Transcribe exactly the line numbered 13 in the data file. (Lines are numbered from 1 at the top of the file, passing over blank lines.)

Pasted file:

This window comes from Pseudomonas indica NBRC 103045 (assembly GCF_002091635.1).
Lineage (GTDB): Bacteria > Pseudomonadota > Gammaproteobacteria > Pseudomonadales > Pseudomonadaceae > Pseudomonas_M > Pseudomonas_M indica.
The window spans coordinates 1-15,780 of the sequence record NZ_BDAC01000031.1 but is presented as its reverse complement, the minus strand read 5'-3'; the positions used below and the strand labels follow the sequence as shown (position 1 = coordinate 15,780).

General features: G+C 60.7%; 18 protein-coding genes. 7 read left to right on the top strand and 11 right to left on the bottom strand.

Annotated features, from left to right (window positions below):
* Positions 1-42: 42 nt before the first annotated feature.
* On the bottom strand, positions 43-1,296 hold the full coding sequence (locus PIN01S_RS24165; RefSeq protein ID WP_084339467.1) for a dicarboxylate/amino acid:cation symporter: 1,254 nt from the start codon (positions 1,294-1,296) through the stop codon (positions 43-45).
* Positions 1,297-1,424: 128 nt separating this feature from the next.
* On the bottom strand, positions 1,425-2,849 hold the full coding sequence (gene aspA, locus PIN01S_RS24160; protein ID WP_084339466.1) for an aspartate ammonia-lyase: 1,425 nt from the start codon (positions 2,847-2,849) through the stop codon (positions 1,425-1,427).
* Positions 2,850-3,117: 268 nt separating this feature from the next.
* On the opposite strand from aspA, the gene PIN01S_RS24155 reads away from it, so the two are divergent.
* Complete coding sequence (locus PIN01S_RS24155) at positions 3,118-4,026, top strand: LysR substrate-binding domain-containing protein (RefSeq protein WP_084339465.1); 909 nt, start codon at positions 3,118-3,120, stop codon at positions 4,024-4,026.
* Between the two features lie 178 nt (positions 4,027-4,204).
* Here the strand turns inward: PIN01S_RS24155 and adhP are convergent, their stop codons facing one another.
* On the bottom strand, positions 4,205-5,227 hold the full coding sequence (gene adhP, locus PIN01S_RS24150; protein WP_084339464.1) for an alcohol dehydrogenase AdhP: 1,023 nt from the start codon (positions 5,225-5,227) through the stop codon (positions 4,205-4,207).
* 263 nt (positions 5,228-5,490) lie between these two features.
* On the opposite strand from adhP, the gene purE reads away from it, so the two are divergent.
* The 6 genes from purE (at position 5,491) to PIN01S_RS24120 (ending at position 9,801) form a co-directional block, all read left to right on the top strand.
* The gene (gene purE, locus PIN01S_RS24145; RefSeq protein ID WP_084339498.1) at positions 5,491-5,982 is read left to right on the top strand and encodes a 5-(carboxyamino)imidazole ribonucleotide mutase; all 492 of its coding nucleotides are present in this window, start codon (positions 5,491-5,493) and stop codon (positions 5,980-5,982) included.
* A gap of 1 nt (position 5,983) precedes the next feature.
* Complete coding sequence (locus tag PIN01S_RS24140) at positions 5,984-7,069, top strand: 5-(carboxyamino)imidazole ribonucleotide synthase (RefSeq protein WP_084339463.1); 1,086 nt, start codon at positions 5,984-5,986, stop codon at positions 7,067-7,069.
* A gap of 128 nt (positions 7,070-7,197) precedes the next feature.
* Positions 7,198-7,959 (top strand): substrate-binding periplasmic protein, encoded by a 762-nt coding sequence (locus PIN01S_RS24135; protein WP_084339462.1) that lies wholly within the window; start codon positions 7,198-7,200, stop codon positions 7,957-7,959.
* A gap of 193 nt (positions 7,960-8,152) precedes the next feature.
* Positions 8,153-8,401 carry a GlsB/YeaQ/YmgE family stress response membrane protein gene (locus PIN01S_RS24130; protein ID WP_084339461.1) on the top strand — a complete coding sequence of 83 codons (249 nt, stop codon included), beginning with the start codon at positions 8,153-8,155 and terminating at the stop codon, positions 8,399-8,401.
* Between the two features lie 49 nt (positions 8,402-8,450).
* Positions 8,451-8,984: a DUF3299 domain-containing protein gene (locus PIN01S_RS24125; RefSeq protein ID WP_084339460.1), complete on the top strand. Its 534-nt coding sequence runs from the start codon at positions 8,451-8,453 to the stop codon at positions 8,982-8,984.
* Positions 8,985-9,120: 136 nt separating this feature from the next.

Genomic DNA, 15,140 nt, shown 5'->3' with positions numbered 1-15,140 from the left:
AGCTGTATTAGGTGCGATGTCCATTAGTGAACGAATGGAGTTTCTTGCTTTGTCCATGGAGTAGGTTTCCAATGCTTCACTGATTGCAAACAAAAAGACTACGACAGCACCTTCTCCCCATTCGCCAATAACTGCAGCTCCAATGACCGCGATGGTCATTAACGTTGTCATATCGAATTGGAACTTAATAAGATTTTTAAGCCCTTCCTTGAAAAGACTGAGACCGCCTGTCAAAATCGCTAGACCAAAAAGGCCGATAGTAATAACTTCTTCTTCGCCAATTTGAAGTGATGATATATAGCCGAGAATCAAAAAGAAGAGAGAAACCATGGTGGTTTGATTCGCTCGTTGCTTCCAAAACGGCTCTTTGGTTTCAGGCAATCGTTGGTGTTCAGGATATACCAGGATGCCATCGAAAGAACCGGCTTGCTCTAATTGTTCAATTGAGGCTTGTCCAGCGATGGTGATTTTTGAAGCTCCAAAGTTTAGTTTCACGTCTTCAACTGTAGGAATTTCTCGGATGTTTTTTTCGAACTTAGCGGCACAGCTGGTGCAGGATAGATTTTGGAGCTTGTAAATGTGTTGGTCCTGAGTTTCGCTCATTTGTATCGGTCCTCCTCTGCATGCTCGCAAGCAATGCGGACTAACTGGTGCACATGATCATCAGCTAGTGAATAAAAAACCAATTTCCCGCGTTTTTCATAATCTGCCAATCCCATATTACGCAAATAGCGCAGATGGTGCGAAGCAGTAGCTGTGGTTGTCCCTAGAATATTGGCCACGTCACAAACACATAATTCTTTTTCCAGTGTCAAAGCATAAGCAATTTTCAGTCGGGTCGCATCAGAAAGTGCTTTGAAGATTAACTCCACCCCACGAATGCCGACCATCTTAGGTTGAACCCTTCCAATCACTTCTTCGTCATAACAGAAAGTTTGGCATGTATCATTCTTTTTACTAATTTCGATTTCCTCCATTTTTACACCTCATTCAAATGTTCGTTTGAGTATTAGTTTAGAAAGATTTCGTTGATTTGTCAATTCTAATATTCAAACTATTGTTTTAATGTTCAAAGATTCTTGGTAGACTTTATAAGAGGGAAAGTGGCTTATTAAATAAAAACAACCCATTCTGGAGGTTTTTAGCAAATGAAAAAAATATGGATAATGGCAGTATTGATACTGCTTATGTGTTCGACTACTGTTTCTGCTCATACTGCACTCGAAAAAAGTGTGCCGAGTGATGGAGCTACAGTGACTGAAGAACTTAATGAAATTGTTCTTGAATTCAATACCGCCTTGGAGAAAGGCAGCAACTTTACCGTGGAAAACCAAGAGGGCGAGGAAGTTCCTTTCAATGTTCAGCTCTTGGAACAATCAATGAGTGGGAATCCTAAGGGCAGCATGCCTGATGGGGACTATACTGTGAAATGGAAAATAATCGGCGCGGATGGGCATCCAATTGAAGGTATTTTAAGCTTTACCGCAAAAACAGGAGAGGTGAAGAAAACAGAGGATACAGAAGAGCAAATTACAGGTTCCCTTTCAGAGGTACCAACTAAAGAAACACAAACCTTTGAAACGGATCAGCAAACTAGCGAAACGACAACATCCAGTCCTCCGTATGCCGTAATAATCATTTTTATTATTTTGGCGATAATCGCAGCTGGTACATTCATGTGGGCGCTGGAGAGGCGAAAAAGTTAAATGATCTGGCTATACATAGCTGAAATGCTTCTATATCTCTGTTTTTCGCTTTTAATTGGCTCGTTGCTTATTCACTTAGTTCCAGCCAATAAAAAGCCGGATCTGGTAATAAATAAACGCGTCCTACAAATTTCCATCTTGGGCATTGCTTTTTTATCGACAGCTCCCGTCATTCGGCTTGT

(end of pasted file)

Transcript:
* Between the two features lie 178 nt (positions 4,027-4,204).